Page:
The first Jewish monarch to turn his back on the established faith (openly, at least), Manasseh introduces pagan idols and worship, and persecutes the prophets, leading a sustained campaign against the worship of Yahweh. The Old Testament (2 Kings 21:11-16) proclaims that Manasseh is the reason that Jerusalem and Judah will be destroyed.

It seems possible that the Ark of the Covenant is withdrawn from Jerusalem by 650 BC by its Levite protectors. At the same time, Israelites are known to be settling in Egypt, on the island of Elephantine (creating the origins of the Falasha Jews). Manasseh is captured by the Assyrians and is treated terribly. He humbles himself and repents of his bad ways, is forgiven and serves Yahweh for the rest of his life.

Jewish temple ruins on Elephantine island in Egypt
The Jewish settlement on the island of Elephantine had been founded around 650 BC by Israelites who were escaping a period of unrest and discord in their own state and, living alongside a native population, they even built their own version of the Solomonic temple

642 - 640 BC


Son. Assassinated by royal household for his paganism.

640 - 609 BC


Son. Killed by Nech of Egypt.

640 - 609 BC

Josiah is aged eight when he succeeds to the throne. The Old Testament books, Deuteronomy and I Kings, are compiled during his reign, which sees a return to established religious practices - with some modernising - but the king is later killed fighting Egypt.

c.626 BC

Jeremiah composes at least part of his eponymous Biblical book at the start of his prophetic ministry. It is probably later on that he also authors the Book of Kings and - officially at least - the Book of Lamentations which is a collection of poetic laments for the destruction of Jerusalem in 586 BC. Seeing as this is compiled at least forty years later, this particular claim seems unlikely. Instead the book is probably the collected works of several poets.

609 - 608 BC

Jehoahaz II

Third son of Josiah. Ruled for 3 months.

608 BC

Necho of Babylon deposes Jehoahaz and imposes his successor on the kingdom in the form of Jehoiakim. Necho also gains Tabal in Anatolia (probably in 609 BC). The crown prince, Nebuchadnezzar, leads the Babylonian forces in Syria as he inflicts a serious defeat on the Egyptians at Carchemish in 605 BC. However, the Egyptians manage to hold onto Megiddo in northern Canaan.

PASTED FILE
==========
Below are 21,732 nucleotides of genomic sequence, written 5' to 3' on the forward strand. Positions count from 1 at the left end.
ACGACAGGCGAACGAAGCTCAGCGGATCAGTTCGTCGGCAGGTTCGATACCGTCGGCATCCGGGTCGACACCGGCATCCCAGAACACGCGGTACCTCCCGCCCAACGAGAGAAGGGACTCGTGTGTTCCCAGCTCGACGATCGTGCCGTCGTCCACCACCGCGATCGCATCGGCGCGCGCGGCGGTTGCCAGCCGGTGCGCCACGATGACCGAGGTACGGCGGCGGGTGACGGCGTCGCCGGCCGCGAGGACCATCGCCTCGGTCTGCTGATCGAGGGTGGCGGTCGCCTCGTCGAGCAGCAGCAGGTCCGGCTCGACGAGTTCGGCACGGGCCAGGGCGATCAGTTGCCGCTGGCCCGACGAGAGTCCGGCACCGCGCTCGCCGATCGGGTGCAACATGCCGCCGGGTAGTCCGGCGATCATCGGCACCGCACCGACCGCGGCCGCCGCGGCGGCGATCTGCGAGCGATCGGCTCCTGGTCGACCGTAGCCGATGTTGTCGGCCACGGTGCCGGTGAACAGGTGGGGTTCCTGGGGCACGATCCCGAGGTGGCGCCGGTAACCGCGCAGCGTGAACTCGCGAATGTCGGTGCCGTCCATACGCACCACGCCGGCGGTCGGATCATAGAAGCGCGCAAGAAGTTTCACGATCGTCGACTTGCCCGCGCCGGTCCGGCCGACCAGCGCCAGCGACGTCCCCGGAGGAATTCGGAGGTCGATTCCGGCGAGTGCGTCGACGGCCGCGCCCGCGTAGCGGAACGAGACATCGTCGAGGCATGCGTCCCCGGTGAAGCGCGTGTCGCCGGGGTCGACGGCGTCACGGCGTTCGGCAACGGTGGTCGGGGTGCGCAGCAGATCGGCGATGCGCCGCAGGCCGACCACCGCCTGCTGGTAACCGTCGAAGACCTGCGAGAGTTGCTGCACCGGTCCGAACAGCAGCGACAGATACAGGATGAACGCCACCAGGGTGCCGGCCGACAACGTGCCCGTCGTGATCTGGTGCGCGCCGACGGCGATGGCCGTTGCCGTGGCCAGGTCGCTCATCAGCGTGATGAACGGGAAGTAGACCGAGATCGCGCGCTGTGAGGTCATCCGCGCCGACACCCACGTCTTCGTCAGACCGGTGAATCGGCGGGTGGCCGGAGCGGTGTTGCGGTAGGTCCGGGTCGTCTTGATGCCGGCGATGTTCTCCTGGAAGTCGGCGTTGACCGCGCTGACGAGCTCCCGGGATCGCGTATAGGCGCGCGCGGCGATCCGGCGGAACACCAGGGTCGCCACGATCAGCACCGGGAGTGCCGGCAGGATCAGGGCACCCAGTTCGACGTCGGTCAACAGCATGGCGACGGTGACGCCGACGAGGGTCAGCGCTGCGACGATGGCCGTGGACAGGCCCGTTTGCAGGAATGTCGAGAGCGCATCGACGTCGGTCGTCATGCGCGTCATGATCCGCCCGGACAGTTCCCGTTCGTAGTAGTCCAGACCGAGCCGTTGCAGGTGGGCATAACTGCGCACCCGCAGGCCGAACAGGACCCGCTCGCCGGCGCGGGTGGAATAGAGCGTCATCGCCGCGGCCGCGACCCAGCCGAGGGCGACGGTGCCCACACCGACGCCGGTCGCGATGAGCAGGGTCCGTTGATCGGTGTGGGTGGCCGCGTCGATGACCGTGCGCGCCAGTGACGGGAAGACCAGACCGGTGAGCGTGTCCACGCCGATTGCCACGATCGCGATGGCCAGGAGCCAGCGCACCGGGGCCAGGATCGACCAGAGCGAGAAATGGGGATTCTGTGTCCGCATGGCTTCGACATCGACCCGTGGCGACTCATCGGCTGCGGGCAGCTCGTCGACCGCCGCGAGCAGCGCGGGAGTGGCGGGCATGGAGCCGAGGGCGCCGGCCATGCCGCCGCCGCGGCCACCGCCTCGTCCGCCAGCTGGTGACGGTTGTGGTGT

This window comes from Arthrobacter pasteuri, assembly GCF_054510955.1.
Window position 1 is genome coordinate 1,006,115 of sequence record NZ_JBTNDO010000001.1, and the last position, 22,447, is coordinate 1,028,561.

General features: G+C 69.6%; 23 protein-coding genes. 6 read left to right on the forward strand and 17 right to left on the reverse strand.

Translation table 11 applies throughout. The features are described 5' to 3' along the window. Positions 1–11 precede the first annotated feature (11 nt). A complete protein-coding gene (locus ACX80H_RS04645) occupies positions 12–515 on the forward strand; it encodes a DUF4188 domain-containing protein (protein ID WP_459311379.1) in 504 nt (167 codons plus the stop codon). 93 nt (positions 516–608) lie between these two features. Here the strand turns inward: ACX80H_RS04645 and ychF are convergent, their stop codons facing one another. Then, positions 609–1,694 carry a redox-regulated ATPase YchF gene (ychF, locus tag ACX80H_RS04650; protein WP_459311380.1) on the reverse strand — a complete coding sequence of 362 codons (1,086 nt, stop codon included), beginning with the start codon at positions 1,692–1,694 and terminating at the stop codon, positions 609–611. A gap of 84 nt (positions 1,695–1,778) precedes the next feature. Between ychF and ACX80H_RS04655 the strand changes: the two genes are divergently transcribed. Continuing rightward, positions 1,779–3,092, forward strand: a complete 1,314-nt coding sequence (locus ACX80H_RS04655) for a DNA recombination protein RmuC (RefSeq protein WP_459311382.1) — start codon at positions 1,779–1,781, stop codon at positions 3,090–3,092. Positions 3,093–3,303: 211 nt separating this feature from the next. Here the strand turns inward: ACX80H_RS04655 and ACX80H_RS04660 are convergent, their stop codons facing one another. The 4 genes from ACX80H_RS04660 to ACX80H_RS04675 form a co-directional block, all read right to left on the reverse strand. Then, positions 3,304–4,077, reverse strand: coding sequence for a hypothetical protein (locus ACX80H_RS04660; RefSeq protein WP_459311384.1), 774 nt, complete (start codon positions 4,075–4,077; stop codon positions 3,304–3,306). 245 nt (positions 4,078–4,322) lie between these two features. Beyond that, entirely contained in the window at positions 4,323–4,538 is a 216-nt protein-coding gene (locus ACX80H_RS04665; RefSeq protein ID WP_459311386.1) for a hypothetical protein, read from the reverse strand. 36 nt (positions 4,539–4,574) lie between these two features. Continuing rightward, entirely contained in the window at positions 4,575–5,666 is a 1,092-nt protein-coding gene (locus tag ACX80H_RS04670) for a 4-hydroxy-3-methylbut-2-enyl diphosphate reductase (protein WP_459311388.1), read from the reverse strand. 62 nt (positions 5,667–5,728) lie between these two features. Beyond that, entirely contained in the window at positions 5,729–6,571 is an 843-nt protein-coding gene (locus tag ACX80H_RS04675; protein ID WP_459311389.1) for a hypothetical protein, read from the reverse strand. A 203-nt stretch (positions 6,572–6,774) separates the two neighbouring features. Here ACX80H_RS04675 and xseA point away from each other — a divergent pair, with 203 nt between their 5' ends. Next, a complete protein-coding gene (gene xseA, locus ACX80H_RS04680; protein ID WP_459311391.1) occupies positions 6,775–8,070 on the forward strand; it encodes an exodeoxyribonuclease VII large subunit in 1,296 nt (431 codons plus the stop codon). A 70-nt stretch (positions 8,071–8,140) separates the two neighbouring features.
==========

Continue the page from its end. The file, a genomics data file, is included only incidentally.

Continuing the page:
Oxus Treasure chariot
The Oxus Treasure contains this Persian model of a Median war chariot, although it is only pulled by two horses rather than the customary four.

608 - 597 BC


Son of Josiah. Rebelled against Babylonian rule.

597 BC

Jehoiachin / Jeconiah

Son. Ruled 3 months. Taken into captivity in Babylon.

597 BC

For its continued support of Egypt, Nebuchadnezzar invades and occupies Jerusalem (with the help of Ammon), showing no hesitation in stripping the city of its treasures. The Judeans are made vassals under Babylonia, and ten thousand subjects are shipped to Babylon, including the ruling elite. This population forms the basis of the beginnings of the Jewish Diaspora, and the formation of a group known as Babylonian Jews.

Moab apparently takes advantage of Judah's fall, joining in the plunder and seizing some of its territory. Jehoiachin retains his status in Babylon, at least as far as his own people are concerned. He is the 'Prince of Judah' until 560 BC during the Judean Exile period, although one record of him in Babylon states that he and his five sons are recipients of food rations.

Nebuchadnezzar II of Neo-Babylonia
Nabûkudurrius.ur, better known as Nebuchadnezzar II of Neo-Babylonia, gradually built up an empire which was based on seizing former Assyrian subject territories

597 - 586 BC

Zedekiah / Sedecias

Son of Josiah. Babylonian puppet king.

587/586 BC

Zedekiah rebels against Babylonian overlordship so the Babylonians storm and sack the city of Jerusalem. Zedekiah himself is captured and forced to watch the execution of his children before his eyes are poked out.

Much of the population is moved to Babylon, but exiles can apparently be found across areas of northern and western Canaan, with Israelites in Sarepta and Judeans in Sepharad. Remarkably, a community of members of the Jewish Diaspora appears in the Caucasian kingdom of Colchis, later to be known as the Georgian Jews (although this is only the most popular of theories regarding the origins of this group).

Occupied Judah becomes a province of Babylon. The First Temple is burned to the ground after being pillaged. The final fragment of the Israelite kingdom has been destroyed and its line of kings ended, although Zedekiah himself is taken to Babylon with his enslaved people. Babylonian Governors are forced upon Judah.